Publications by authors named "Katia Fettucciari"

35 Publications

Proinflammatory Cytokines: Possible Accomplices for the Systemic Effects of Toxin B.

J Inflamm Res 2021 11;14:57-62. Epub 2021 Jan 11.

Gastroenterology, Hepatology & Digestive Endoscopy Section, Department of Medicine, University of Perugia Medical School, Perugia, Italy.

infection (CDI) has a serious impact on the healthcare system, and most of its pathogenic effects are mainly due to the activity of toxins A and B (TcdA and TcdB, respectively). The molecular mechanisms of their cytotoxic activity are well known, especially in the colon, where the infection occurs and normally remains localized. However, the mechanisms causing toxic effects on various systemic organs (extraintestinal manifestations) with frequent lethal outcomes in some patients affected by CDI are still poorly understood. Few studies are available that demonstrate low serum levels of Tcds in both experimental animal models and patients with CDI. Until now, it has remained unclear how low levels of circulating Tcds could lead to serious toxic effects. On the basis of our previous in vitro studies, in which the proinflammatory cytokines TNF-alpha and IFN-gamma strongly potentiated the toxic activity of low doses of TcdB, we hypothesize that the presence of both TcdB in the circulation and a systemic proinflammatory cytokine storm may be responsible for the selective severe effects of TcdB in some patients. This may occur in patients with severe CDI and systemic Tcds, in whom proinflammatory cytokines such as TNF-alpha and IFN-gamma reach a significant concentration in the circulation. This hypothesis could identify therapeutic interventions based on the reduction or neutralization of the indirect toxic action of these cytokines.
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http://dx.doi.org/10.2147/JIR.S287096DOI Listing
http://www.ncbi.nlm.nih.gov/pmc/articles/PMC7810702PMC
January 2021

Crosstalk between Long-Term Sublethal Oxidative Stress and Detrimental Inflammation as Potential Drivers for Age-Related Retinal Degeneration.

Antioxidants (Basel) 2020 Dec 29;10(1). Epub 2020 Dec 29.

Department of Medicine and Surgery, Section of Physiology and Biochemistry, University of Perugia, Piazza dell'Università, 1, 06123 Perugia PG, Italy.

Age-related retinal degenerations, including age-related macular degeneration (AMD), are caused by the loss of retinal pigmented epithelial (RPE) cells and photoreceptors. The pathogenesis of AMD, deeply linked to the aging process, also involves oxidative stress and inflammatory responses. However, the molecular mechanisms contributing to the shift from healthy aging to AMD are still poorly understood. Since RPE cells in the retina are chronically exposed to a pro-oxidant microenvironment throughout life, we simulated in vivo conditions by growing ARPE-19 cells in the presence of 10 μM HO for several passages. This long-term oxidative insult induced senescence in ARPE-19 cells without affecting cell proliferation. Global proteomic analysis revealed a dysregulated expression in proteins involved in antioxidant response, mitochondrial homeostasis, and extracellular matrix organization. The analyses of mitochondrial functionality showed increased mitochondrial biogenesis and ATP generation and improved response to oxidative stress. The latter, however, was linked to nuclear factor-κB (NF-κB) rather than nuclear factor erythroid 2-related factor 2 (Nrf2) activation. NF-κB hyperactivation also resulted in increased pro-inflammatory cytokines expression and inflammasome activation. Moreover, in response to additional pro-inflammatory insults, senescent ARPE-19 cells underwent an exaggerated inflammatory reaction. Our results indicate senescence as an important link between chronic oxidative insult and detrimental chronic inflammation, with possible future repercussions for therapeutic interventions.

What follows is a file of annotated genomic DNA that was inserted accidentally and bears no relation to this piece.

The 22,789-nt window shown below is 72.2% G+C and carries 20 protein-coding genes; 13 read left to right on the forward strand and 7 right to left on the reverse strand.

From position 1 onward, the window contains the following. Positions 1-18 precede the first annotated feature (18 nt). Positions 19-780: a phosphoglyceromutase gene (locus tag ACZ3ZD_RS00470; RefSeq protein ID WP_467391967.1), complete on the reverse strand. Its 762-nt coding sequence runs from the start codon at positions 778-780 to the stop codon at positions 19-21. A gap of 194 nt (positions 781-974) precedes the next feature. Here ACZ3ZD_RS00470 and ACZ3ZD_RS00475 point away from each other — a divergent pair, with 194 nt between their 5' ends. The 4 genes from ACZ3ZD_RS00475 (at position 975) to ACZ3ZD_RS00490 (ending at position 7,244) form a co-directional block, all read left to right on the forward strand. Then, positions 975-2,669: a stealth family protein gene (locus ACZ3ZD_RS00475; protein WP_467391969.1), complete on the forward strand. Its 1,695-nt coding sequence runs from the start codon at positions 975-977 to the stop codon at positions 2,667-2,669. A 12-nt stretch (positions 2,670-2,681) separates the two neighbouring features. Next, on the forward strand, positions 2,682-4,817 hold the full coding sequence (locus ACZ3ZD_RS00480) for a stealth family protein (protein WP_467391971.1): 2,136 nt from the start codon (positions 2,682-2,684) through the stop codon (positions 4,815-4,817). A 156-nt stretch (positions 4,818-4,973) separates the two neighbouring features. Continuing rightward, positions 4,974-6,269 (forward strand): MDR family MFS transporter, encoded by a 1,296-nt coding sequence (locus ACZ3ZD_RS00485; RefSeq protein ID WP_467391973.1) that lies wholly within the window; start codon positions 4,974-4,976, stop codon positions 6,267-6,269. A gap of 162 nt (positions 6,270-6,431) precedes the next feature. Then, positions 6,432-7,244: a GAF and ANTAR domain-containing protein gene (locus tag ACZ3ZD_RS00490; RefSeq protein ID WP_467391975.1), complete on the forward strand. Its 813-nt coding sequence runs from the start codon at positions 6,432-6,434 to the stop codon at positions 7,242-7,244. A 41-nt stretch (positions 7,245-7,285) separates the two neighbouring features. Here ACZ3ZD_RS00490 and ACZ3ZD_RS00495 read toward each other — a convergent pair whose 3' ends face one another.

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http://dx.doi.org/10.3390/antiox10010025DOI Listing
http://www.ncbi.nlm.nih.gov/pmc/articles/PMC7823845PMC
December 2020

The efficacy of the anticancer 3-bromopyruvate is potentiated by antimycin and menadione by unbalancing mitochondrial ROS production and disposal in U118 glioblastoma cells.

Heliyon 2020 Dec 19;6(12):e05741. Epub 2020 Dec 19.

Department of Experimental Medicine, University of Perugia, 06132, Perugia, Italy.